SB is a common congenital defect of the spine occurring early in gestation. The use of folate supplementation and mandatory fortification of grains in the US since 1998 has demonstrated a decrease in the prevalence of SB in some areas20. In Utah, there has actually been an increase in the prevalence of all neural tube defects (NTD's) since 2003, and no reduction in SB1. Multidisciplinary health care programs designed to meet the complex needs of individuals with SB continue to be needed with greater understanding of research needs to direct best practice and improve the lives of individuals with SB. Few prospective studies have been carried out to make strong conclusions for recommendations for research or practice. This project, National SB Patient Registry Demonstration Project, seeks to advance the understanding of the influence of demographic factors and clinical interventions on outcome for patients seen in a number of clinics with diverse populations. The registry will be used to identify areas for prospective research to direct best practices and improve the lives of individuals with SB. We are positioned in Utah to participate in this project because of our: 1) Comprehensive, statewide surveillance system for SB (Utah Birth Defects Network), 2) Centralized health care for individuals with SB (SB Program, Primary Children's Medical Center), 3) Position as a pediatric tertiary facility of a major health care agency (Intermountain Health Care), which provides robust datasets for linkage. Our goal is to implement the standardized data collection with 125 children treated in the SB Clinic in Utah in 2009, in order to contribute to the understanding of care for patients with SB and identify areas of future research. These patients will be seen in year 2 and year 3. The opportunity to be involved in the project will be offered to all patients.
The specific aims of this proposal are: 1. Implement standardized data collection process in the National SB Patient Registry;2. Conduct data collection;3. Implement an analytical plan;4. Participate in a Coordinating Committee with other awardees;and 5. Develop a plan for integrating data findings into clinical practice.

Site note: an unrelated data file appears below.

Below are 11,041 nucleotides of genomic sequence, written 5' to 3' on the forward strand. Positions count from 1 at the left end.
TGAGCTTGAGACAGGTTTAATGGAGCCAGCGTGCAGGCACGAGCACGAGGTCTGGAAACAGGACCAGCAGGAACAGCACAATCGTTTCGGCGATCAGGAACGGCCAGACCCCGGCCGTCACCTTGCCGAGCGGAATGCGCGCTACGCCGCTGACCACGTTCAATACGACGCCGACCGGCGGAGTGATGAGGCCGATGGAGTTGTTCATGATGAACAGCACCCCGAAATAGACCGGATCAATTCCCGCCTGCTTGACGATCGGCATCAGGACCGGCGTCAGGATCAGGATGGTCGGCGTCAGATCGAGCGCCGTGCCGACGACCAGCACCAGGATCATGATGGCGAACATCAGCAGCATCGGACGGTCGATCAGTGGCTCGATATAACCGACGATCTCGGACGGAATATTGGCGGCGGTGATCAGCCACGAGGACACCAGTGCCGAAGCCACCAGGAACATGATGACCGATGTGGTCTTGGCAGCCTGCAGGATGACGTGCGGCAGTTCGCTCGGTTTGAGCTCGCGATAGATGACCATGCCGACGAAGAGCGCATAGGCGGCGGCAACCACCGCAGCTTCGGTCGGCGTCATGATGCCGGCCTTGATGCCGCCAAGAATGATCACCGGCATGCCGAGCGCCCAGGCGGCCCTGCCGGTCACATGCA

Spina bifida is a well known, complex congenital defect. The Spina Bifida Association conservatively estimates that 166,000 individuals are living in the United States of America with spina bifida. Multidisciplinary clinics have been developed over the years to provide best practice care. Clinical research has been conducted at various centers with retrospective data to critically evaluate and improve care to individuals with spina bifida. This proposal is to become part of a national registry to identify areas of variations and gaps in care, and support opportunities to conduct collaborative, prospective studies. It is anticipated that development of a registry will result in improvement of quality care for individuals with spina bifida. In anticipation of becoming part of a national group, the Spina Bifida Program/Clinic at Primary Children's Medical Center has piloted a registry tool. This has provided an opportunity for members of the program to understand the registry process and potential benefits evaluating variances in care and development of future research projects.
|Elkon, Benjamin; Cambrin, Jay Riva; Hirshberg, Eliotte et al. (2014) Hyperglycemia: an independent risk factor for poor outcome in children with traumatic brain injury*. Pediatr Crit Care Med 15:623-31|